It's supposed to be an inspiring movie about the start of the gay rights movement but instead, anger has been rising over Stonewall, with more than 20,000 people signing an online petition to boycott it.
Roland Emmerich's fictionalised take on the 1969 riots between police and the harassed LGBT community has been accused of 'whitewashing' and trans-erasure by those who watched the first trailer last week.
The petition argues that white cisgender gay man Danny (Jeremy Irvine) is presented as the hero while other transgender and ethnic minority cast members appear secondary, despite being a crucial part of Stonewall's history.
"It is time that black and brown transwomen and drag queens are recognised for their efforts in the riots throughout the nation," creator Pat Cordova-Goff, who describes herself as a "transwoman of colour", writes. "From the preview alone, we know that will not be happening.
"Majority of characters are white actors, cis men play the role of transwomen and folks who began the riots do not seem to be credited with such revolutionary acts. Do not support a film that erases our history. Do not watch Stonewall."
Lead star Irvine has responded to this criticism, releasing a statement on his Instagram page defending Stonewall and promising that it "represents almost every race and section of society".
It is, however, Irvine's character who is seen throwing the first brick through a window in the two-minute teaser clip, with the official synopsis crediting him with birthing "a crusade for equality".
Those signing the petition have taken issue with the presumed editing of the likes of Marsha P Johnson and Sylvia Rivera from the film's central narrative.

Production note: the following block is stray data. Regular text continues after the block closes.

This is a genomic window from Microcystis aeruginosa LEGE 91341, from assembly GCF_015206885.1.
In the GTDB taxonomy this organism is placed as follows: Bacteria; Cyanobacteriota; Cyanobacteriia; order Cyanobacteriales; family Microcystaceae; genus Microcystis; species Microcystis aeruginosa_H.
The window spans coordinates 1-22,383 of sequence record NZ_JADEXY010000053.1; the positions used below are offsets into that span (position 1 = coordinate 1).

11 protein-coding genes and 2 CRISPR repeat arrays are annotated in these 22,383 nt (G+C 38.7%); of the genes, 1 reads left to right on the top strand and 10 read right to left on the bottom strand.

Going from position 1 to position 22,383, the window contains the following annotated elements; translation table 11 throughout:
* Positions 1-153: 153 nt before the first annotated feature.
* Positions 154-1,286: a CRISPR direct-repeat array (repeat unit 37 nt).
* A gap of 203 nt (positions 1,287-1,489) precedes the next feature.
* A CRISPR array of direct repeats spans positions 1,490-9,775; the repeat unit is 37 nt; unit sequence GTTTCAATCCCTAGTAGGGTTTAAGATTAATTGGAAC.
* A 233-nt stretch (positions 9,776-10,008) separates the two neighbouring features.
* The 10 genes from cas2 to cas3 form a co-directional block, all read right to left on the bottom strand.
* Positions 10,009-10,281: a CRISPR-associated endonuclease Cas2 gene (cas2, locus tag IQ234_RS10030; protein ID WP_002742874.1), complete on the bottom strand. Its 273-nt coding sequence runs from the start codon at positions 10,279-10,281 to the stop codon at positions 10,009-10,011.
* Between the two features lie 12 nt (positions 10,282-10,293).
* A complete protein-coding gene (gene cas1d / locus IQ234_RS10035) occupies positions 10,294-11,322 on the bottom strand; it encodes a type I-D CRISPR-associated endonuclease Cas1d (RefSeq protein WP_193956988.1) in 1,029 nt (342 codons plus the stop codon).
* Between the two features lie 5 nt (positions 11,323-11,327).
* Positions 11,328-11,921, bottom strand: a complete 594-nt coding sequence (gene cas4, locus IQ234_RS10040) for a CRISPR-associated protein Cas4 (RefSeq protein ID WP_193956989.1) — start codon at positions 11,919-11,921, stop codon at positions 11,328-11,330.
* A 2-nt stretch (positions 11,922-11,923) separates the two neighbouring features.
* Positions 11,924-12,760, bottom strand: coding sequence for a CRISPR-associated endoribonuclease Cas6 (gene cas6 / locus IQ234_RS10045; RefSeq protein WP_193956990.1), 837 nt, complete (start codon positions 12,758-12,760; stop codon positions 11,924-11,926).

Irvine saw Stonewall for the first time last week and has attempted to reassure fans that Johnson is a "major part" of the storyline, despite admitting that he felt "incredible nervous" about taking on his role.
"Although first hand accounts of who threw the first brick in the riots vary wildly, it is a fictional black transvestite character played by the very talented Vlad Alexis who pulls out the first brick in the riot scenes," he wrote.
"My character is adopted by a group of street kids whilst sleeping rough in New York. In my opinion, the story is driven by the leader of this gang, played by Jonny Beauchamp, who gives an extrordinary performance as a Puerto Rican transvestite struggling to survive on the streets."
Irvine added that Jonathan Rhys Meyers' character respresents the mostly white, middle class LGBT activists group the Mattachine Society, "who stood against violence and radicalism" at the time.
Director Emmerich has also addressed the petition, insisting in a Facebook post that when critics see Stonewall in full, they will see that it "deeply honours real-life activists who were there and all the brave people who sparked the civil rights movement which continues to this day".
When I first learned about the Stonewall Riots... pic.twitter.com/KQmHcQ4Cun— Roland Emmerich (@rolandemmerich) August 6, 2015
Cordova-Goff has said she will "support Stonewall with the same passion [she's] used to criticise it", should the trailer prove "wildly misleading" upon the film's release in September.Reuse content